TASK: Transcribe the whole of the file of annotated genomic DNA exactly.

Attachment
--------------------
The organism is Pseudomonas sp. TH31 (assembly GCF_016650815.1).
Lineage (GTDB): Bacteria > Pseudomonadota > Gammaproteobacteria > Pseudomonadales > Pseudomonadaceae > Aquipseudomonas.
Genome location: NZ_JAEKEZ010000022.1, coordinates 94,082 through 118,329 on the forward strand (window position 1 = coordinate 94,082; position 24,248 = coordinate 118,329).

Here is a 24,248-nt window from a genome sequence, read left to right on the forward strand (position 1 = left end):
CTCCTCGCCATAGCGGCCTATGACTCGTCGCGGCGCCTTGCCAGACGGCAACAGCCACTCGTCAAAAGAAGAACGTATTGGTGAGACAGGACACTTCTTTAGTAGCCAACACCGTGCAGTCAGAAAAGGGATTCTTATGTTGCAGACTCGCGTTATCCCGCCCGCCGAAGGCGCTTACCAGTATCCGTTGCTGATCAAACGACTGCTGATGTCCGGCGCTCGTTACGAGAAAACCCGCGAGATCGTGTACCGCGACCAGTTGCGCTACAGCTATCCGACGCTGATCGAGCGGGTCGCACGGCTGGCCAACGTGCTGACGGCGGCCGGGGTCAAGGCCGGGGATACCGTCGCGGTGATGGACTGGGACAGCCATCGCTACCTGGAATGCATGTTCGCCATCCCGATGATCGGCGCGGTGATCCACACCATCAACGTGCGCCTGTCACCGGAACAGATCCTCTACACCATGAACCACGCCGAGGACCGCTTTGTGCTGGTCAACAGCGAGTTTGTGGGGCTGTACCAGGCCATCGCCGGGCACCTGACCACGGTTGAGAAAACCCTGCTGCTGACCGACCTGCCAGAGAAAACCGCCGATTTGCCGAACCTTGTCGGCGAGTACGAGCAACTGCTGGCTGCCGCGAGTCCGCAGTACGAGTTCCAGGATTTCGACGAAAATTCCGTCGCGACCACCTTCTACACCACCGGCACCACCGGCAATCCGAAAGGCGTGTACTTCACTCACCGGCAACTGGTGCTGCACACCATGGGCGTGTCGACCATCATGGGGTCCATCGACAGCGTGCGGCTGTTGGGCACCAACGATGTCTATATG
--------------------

The organism is Pseudomonas sp. TH31 (assembly GCF_016650815.1).
Lineage (GTDB): Bacteria > Pseudomonadota > Gammaproteobacteria > Pseudomonadales > Pseudomonadaceae > Aquipseudomonas.
Genome location: NZ_JAEKEZ010000022.1, coordinates 94,082 through 118,329 on the forward strand (window position 1 = coordinate 94,082; position 24,248 = coordinate 118,329).

Here is a 24,248-nt window from a genome sequence, read left to right on the forward strand (position 1 = left end):
CTCCTCGCCATAGCGGCCTATGACTCGTCGCGGCGCCTTGCCAGACGGCAACAGCCACTCGTCAAAAGAAGAACGTATTGGTGAGACAGGACACTTCTTTAGTAGCCAACACCGTGCAGTCAGAAAAGGGATTCTTATGTTGCAGACTCGCGTTATCCCGCCCGCCGAAGGCGCTTACCAGTATCCGTTGCTGATCAAACGACTGCTGATGTCCGGCGCTCGTTACGAGAAAACCCGCGAGATCGTGTACCGCGACCAGTTGCGCTACAGCTATCCGACGCTGATCGAGCGGGTCGCACGGCTGGCCAACGTGCTGACGGCGGCCGGGGTCAAGGCCGGGGATACCGTCGCGGTGATGGACTGGGACAGCCATCGCTACCTGGAATGCATGTTCGCCATCCCGATGATCGGCGCGGTGATCCACACCATCAACGTGCGCCTGTCACCGGAACAGATCCTCTACACCATGAACCACGCCGAGGACCGCTTTGTGCTGGTCAACAGCGAGTTTGTGGGGCTGTACCAGGCCATCGCCGGGCACCTGACCACGGTTGAGAAAACCCTGCTGCTGACCGACCTGCCAGAGAAAACCGCCGATTTGCCGAACCTTGTCGGCGAGTACGAGCAACTGCTGGCTGCCGCGAGTCCGCAGTACGAGTTCCAGGATTTCGACGAAAATTCCGTCGCGACCACCTTCTACACCACCGGCACCACCGGCAATCCGAAAGGCGTGTACTTCACTCACCGGCAACTGGTGCTGCACACCATGGGCGTGTCGACCATCATGGGGTCCATCGACAGCGTGCGGCTGTTGGGCACCAACGATGTCTATATG